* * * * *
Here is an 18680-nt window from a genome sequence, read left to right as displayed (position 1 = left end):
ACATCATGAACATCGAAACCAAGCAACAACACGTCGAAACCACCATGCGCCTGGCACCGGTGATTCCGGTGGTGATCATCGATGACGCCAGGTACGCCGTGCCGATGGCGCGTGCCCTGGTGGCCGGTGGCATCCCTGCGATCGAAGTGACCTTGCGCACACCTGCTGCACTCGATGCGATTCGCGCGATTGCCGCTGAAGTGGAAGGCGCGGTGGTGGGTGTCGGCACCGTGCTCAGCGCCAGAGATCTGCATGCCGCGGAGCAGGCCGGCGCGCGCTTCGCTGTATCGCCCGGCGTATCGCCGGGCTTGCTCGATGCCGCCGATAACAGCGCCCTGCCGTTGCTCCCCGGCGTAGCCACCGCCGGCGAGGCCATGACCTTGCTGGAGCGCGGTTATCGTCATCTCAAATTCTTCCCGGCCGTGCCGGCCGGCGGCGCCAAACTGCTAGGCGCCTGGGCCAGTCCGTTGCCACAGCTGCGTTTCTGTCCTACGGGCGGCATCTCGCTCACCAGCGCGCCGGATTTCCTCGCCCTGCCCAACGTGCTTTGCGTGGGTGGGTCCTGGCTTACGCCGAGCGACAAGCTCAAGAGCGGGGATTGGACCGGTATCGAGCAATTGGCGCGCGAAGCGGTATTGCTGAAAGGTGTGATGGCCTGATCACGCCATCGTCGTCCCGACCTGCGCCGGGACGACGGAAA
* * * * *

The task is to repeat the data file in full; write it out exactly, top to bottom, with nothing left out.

Here is an 18680-nt window from a genome sequence, read left to right as displayed (position 1 = left end):
ACATCATGAACATCGAAACCAAGCAACAACACGTCGAAACCACCATGCGCCTGGCACCGGTGATTCCGGTGGTGATCATCGATGACGCCAGGTACGCCGTGCCGATGGCGCGTGCCCTGGTGGCCGGTGGCATCCCTGCGATCGAAGTGACCTTGCGCACACCTGCTGCACTCGATGCGATTCGCGCGATTGCCGCTGAAGTGGAAGGCGCGGTGGTGGGTGTCGGCACCGTGCTCAGCGCCAGAGATCTGCATGCCGCGGAGCAGGCCGGCGCGCGCTTCGCTGTATCGCCCGGCGTATCGCCGGGCTTGCTCGATGCCGCCGATAACAGCGCCCTGCCGTTGCTCCCCGGCGTAGCCACCGCCGGCGAGGCCATGACCTTGCTGGAGCGCGGTTATCGTCATCTCAAATTCTTCCCGGCCGTGCCGGCCGGCGGCGCCAAACTGCTAGGCGCCTGGGCCAGTCCGTTGCCACAGCTGCGTTTCTGTCCTACGGGCGGCATCTCGCTCACCAGCGCGCCGGATTTCCTCGCCCTGCCCAACGTGCTTTGCGTGGGTGGGTCCTGGCTTACGCCGAGCGACAAGCTCAAGAGCGGGGATTGGACCGGTATCGAGCAATTGGCGCGCGAAGCGGTATTGCTGAAAGGTGTGATGGCCTGATCACGCCATCGTCGTCCCGACCTGCGCCGGGACGACGGAAA